The way she continually uses "I liked to..." implies that, by the time I've read this, she's already changed. This isn't her anymore. When I finish reading, I've changed. I'm not me. None of us are who we are, as we're all of us always developing, always a different person, if I can here view women and men through the looking glass of the same kaleidoscope, because all that's just material. The body develops, then what?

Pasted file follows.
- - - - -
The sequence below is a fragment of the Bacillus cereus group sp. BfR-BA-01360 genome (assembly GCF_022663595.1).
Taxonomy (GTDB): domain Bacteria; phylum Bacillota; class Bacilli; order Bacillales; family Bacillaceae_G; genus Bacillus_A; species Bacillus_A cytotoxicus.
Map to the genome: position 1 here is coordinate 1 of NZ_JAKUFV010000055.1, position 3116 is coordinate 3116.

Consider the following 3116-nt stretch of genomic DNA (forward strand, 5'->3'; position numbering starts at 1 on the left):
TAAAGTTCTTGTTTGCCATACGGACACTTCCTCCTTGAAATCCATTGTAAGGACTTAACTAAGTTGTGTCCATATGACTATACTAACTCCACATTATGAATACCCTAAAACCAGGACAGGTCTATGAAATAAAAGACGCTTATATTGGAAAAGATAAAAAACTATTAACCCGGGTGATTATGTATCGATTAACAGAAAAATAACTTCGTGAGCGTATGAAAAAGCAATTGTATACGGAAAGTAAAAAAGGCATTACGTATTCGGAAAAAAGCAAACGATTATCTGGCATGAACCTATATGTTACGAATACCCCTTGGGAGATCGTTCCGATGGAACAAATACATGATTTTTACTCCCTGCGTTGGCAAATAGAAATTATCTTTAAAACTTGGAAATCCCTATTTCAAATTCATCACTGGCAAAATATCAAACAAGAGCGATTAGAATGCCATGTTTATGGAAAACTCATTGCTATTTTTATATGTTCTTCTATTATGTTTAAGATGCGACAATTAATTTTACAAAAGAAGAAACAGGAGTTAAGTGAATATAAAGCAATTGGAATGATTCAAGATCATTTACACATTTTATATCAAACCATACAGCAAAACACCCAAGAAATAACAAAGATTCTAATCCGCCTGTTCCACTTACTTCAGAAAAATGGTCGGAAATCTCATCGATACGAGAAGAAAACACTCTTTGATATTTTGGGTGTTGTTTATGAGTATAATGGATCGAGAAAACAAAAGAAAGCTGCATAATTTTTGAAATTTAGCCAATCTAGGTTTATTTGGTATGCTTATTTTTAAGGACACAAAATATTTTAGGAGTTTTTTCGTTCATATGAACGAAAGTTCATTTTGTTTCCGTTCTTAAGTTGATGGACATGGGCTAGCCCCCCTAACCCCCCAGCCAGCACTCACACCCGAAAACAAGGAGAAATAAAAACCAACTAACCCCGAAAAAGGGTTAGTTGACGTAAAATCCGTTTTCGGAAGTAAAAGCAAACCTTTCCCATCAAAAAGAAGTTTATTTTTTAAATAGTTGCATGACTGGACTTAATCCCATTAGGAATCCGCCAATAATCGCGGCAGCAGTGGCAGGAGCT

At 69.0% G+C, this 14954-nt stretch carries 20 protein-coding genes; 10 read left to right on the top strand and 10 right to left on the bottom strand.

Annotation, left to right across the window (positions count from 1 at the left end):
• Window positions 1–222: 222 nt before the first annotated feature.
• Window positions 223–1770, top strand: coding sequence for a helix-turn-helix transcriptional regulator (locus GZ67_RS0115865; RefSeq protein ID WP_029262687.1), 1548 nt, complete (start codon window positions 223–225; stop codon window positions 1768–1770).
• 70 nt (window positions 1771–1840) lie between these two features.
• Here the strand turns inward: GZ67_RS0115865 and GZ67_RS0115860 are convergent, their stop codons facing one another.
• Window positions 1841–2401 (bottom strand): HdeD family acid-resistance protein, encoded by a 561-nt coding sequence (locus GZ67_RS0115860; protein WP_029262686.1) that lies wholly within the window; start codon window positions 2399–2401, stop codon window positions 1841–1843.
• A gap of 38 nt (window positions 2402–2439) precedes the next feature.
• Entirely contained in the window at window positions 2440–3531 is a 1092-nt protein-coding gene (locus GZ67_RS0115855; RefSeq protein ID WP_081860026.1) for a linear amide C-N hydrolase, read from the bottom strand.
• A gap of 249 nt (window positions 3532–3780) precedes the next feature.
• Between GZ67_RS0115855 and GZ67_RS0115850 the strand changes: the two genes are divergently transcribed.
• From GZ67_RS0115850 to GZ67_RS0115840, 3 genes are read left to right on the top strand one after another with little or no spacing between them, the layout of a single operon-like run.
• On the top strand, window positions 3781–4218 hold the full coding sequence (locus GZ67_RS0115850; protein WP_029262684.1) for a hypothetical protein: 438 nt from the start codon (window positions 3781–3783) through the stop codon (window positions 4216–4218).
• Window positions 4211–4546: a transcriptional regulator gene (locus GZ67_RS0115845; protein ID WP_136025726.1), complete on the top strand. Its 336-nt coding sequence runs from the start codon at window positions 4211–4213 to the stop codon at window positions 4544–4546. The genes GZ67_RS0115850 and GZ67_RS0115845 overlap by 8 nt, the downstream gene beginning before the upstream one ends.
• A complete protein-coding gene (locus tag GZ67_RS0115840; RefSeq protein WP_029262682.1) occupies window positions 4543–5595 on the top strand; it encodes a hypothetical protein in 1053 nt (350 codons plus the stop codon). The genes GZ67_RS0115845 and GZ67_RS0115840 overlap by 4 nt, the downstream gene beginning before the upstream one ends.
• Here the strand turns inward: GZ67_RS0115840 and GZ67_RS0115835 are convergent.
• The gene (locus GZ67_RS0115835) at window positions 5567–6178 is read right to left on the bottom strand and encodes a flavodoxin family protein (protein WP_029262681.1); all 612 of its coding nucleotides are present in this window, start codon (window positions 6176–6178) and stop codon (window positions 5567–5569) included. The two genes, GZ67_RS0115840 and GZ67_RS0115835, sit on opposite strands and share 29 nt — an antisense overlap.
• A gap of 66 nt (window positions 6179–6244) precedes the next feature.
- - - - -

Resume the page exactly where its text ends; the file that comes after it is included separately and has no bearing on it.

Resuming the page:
As Molly says: "I like to think now of these women in the moments of their undressing / fragmentary / ripe for fertilization". Then, we must strip away what's unnecessary, take the small bits of life we have, the small fragments of who we are, and from them we must produce, and that's what Molly's done here.